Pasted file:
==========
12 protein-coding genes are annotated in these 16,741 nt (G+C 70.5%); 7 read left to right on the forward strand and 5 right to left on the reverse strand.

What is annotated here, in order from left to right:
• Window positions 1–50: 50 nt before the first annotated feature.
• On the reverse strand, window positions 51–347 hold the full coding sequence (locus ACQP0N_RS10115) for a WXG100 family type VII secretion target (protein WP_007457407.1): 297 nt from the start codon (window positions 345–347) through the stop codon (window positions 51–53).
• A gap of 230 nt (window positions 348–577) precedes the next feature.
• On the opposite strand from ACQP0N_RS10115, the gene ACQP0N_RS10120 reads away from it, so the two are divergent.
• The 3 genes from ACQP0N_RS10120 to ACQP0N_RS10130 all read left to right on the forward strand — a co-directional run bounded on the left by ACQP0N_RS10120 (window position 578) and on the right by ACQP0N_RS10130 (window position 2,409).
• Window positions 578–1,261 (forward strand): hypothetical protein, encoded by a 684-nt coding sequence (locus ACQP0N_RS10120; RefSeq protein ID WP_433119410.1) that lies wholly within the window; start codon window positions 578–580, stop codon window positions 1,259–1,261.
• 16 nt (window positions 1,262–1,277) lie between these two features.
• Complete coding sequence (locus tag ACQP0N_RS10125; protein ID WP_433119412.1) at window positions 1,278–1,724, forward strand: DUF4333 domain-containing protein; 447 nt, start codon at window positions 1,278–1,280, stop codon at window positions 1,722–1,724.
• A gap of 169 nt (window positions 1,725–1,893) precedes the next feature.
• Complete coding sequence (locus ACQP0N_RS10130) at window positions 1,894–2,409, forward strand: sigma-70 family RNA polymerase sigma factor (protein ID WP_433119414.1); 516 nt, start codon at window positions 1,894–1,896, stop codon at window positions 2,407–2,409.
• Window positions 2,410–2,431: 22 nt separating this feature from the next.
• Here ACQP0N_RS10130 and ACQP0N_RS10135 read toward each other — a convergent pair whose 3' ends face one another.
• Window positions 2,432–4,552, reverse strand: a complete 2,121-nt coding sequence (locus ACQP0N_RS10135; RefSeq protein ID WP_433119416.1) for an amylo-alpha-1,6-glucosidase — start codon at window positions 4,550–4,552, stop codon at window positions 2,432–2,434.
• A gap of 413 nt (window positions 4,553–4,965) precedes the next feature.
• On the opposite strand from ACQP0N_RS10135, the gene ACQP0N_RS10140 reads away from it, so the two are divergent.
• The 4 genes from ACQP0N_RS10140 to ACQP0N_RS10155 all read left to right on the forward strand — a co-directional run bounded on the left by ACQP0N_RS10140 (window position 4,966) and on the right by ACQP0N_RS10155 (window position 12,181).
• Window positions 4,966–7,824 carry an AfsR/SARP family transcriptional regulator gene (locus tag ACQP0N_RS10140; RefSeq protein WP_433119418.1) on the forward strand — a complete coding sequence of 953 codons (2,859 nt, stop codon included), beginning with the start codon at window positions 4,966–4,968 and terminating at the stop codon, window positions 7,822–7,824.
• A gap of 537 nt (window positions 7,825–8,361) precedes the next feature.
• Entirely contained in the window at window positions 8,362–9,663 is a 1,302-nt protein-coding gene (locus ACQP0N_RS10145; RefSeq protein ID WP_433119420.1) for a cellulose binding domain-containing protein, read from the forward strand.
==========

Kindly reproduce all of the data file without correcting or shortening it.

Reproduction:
12 protein-coding genes are annotated in these 16,741 nt (G+C 70.5%); 7 read left to right on the forward strand and 5 right to left on the reverse strand.

What is annotated here, in order from left to right:
• Window positions 1–50: 50 nt before the first annotated feature.
• On the reverse strand, window positions 51–347 hold the full coding sequence (locus ACQP0N_RS10115) for a WXG100 family type VII secretion target (protein WP_007457407.1): 297 nt from the start codon (window positions 345–347) through the stop codon (window positions 51–53).
• A gap of 230 nt (window positions 348–577) precedes the next feature.
• On the opposite strand from ACQP0N_RS10115, the gene ACQP0N_RS10120 reads away from it, so the two are divergent.
• The 3 genes from ACQP0N_RS10120 to ACQP0N_RS10130 all read left to right on the forward strand — a co-directional run bounded on the left by ACQP0N_RS10120 (window position 578) and on the right by ACQP0N_RS10130 (window position 2,409).
• Window positions 578–1,261 (forward strand): hypothetical protein, encoded by a 684-nt coding sequence (locus ACQP0N_RS10120; RefSeq protein ID WP_433119410.1) that lies wholly within the window; start codon window positions 578–580, stop codon window positions 1,259–1,261.
• 16 nt (window positions 1,262–1,277) lie between these two features.
• Complete coding sequence (locus tag ACQP0N_RS10125; protein ID WP_433119412.1) at window positions 1,278–1,724, forward strand: DUF4333 domain-containing protein; 447 nt, start codon at window positions 1,278–1,280, stop codon at window positions 1,722–1,724.
• A gap of 169 nt (window positions 1,725–1,893) precedes the next feature.
• Complete coding sequence (locus ACQP0N_RS10130) at window positions 1,894–2,409, forward strand: sigma-70 family RNA polymerase sigma factor (protein ID WP_433119414.1); 516 nt, start codon at window positions 1,894–1,896, stop codon at window positions 2,407–2,409.
• Window positions 2,410–2,431: 22 nt separating this feature from the next.
• Here ACQP0N_RS10130 and ACQP0N_RS10135 read toward each other — a convergent pair whose 3' ends face one another.
• Window positions 2,432–4,552, reverse strand: a complete 2,121-nt coding sequence (locus ACQP0N_RS10135; RefSeq protein ID WP_433119416.1) for an amylo-alpha-1,6-glucosidase — start codon at window positions 4,550–4,552, stop codon at window positions 2,432–2,434.
• A gap of 413 nt (window positions 4,553–4,965) precedes the next feature.
• On the opposite strand from ACQP0N_RS10135, the gene ACQP0N_RS10140 reads away from it, so the two are divergent.
• The 4 genes from ACQP0N_RS10140 to ACQP0N_RS10155 all read left to right on the forward strand — a co-directional run bounded on the left by ACQP0N_RS10140 (window position 4,966) and on the right by ACQP0N_RS10155 (window position 12,181).
• Window positions 4,966–7,824 carry an AfsR/SARP family transcriptional regulator gene (locus tag ACQP0N_RS10140; RefSeq protein WP_433119418.1) on the forward strand — a complete coding sequence of 953 codons (2,859 nt, stop codon included), beginning with the start codon at window positions 4,966–4,968 and terminating at the stop codon, window positions 7,822–7,824.
• A gap of 537 nt (window positions 7,825–8,361) precedes the next feature.
• Entirely contained in the window at window positions 8,362–9,663 is a 1,302-nt protein-coding gene (locus ACQP0N_RS10145; RefSeq protein ID WP_433119420.1) for a cellulose binding domain-containing protein, read from the forward strand.